Tsetin's father traveled often to China to trade goods and witnessed hardships imposed there by the Chinese government. When she was 12 years old, Chinese soldiers arrived in Tsetin's village and at first they were "very loving” and even started schools for the children. Later, when many people were arrested, the entire community rose up in rebellion. Chinese airplanes bombed monasteries and bullets killed villagers as they tried to resist the invasion.
Many monasteries in Tsetin's region were completely dismantled and turned into agricultural land. People were afraid of being captured and began to flee into the forest. Her parents were able to escape to India, but left Tsetin with relatives in Tibet. She and her relatives attempted to escape at a later time, but two relatives were killed by the Chinese. Tsetin was forced to return to her village and was later imprisoned for one month and beaten.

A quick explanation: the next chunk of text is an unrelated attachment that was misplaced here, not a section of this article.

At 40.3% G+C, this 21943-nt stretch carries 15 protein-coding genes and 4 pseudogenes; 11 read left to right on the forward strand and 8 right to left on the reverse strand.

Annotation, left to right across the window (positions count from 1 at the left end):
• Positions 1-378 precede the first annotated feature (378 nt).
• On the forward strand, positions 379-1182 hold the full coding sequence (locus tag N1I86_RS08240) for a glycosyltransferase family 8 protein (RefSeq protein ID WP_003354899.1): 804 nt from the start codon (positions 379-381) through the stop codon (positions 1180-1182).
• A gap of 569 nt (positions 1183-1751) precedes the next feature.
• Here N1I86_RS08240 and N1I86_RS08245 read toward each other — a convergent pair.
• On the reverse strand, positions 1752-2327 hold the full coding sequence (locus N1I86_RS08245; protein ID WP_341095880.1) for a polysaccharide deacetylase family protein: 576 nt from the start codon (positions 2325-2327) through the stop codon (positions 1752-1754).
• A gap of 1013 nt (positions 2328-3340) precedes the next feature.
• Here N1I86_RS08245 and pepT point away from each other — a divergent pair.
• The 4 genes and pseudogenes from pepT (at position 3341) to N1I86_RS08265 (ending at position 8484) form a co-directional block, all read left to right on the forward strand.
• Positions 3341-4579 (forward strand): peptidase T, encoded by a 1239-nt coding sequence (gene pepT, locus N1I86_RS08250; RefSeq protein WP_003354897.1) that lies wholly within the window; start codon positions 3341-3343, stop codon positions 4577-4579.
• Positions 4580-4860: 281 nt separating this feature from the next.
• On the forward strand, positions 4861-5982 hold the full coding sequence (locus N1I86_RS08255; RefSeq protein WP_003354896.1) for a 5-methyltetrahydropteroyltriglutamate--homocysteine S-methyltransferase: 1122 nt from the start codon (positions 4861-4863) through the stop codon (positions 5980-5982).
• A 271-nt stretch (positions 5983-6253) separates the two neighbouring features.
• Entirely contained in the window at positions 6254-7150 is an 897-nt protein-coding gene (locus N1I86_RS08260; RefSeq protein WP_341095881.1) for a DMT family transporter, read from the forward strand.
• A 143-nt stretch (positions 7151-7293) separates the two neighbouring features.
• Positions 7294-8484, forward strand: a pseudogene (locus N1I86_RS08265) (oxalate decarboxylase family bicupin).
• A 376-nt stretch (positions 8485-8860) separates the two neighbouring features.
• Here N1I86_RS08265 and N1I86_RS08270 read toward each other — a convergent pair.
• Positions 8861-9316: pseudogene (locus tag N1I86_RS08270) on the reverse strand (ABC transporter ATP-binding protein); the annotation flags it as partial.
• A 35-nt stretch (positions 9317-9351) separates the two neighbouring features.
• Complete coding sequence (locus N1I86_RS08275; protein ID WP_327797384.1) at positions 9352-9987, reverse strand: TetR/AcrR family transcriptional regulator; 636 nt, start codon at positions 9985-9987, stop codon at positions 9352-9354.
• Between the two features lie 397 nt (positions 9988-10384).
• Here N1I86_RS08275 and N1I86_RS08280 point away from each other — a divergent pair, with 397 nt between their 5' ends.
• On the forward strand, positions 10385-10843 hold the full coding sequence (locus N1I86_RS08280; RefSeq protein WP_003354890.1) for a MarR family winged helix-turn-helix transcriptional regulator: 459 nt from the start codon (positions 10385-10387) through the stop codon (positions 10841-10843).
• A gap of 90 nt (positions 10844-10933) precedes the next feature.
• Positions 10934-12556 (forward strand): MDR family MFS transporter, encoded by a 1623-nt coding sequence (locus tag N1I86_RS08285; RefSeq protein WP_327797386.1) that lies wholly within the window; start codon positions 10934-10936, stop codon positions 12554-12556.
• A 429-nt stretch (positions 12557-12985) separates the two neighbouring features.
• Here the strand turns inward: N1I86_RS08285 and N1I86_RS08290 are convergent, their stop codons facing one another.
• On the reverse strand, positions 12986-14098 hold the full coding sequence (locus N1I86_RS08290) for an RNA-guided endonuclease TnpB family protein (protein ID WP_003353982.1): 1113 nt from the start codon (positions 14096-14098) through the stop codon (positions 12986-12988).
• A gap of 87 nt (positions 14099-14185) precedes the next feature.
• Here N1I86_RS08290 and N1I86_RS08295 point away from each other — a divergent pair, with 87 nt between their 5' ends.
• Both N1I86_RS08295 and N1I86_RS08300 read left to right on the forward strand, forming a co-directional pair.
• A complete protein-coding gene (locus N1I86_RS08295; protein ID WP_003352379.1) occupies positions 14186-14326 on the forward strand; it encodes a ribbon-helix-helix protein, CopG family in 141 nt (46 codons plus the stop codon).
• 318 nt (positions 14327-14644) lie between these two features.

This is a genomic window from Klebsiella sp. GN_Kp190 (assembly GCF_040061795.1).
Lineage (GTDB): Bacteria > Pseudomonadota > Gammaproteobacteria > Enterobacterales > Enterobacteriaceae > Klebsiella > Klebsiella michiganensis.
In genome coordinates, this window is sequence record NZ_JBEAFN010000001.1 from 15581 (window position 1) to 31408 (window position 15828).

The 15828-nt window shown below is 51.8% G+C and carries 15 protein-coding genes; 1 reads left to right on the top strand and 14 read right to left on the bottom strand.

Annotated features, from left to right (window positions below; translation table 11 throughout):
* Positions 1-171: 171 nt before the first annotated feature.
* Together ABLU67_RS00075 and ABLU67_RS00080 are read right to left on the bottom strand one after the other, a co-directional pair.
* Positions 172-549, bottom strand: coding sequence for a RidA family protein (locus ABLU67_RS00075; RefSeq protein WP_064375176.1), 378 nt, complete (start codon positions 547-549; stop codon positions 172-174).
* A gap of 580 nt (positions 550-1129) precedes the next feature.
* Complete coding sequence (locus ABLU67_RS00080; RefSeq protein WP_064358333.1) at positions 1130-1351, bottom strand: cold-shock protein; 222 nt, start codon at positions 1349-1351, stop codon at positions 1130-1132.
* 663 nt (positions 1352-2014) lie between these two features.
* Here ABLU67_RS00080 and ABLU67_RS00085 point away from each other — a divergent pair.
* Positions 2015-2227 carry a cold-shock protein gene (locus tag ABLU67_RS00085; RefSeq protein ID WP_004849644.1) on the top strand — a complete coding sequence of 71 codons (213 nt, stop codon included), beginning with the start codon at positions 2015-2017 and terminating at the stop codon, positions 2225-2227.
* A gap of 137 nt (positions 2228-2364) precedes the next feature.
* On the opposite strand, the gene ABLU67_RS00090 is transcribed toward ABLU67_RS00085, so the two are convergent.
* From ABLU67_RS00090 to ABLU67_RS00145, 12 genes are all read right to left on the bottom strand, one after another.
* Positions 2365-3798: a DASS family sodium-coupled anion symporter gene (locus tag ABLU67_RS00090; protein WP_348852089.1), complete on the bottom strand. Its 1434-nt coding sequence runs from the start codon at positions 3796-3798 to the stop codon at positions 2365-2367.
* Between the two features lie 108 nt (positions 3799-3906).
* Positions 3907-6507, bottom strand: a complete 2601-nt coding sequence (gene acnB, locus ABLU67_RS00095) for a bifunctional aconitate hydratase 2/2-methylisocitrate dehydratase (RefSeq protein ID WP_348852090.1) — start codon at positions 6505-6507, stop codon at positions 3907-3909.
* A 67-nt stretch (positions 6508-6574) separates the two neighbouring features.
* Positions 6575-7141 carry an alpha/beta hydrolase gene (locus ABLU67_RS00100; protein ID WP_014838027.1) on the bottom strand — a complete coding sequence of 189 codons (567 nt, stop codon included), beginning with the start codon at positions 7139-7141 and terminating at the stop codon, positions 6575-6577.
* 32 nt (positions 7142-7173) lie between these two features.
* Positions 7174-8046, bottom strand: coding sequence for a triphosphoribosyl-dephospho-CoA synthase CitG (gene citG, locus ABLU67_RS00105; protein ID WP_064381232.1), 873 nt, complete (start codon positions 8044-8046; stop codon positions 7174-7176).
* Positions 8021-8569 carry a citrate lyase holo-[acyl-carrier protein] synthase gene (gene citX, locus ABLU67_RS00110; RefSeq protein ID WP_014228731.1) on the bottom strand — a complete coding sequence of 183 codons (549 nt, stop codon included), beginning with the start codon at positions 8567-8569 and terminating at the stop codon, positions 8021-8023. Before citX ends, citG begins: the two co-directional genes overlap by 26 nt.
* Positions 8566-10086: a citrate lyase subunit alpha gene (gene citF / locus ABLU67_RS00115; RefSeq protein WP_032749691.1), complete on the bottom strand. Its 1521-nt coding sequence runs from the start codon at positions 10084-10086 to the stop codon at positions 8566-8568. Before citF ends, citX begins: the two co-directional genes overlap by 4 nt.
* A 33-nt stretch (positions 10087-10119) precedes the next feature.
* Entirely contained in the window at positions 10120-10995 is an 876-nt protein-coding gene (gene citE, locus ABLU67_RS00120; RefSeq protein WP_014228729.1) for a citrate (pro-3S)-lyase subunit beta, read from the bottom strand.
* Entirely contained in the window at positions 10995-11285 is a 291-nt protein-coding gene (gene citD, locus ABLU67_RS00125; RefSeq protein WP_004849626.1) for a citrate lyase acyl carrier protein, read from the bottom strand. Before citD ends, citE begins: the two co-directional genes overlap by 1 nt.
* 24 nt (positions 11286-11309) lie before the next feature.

Tsetin describes the failure of the commune system implemented in 1973-74, which caused severe starvation among the people. When she learned around 1980 that her mother was still alive, she escaped to India and was reunited with her family.
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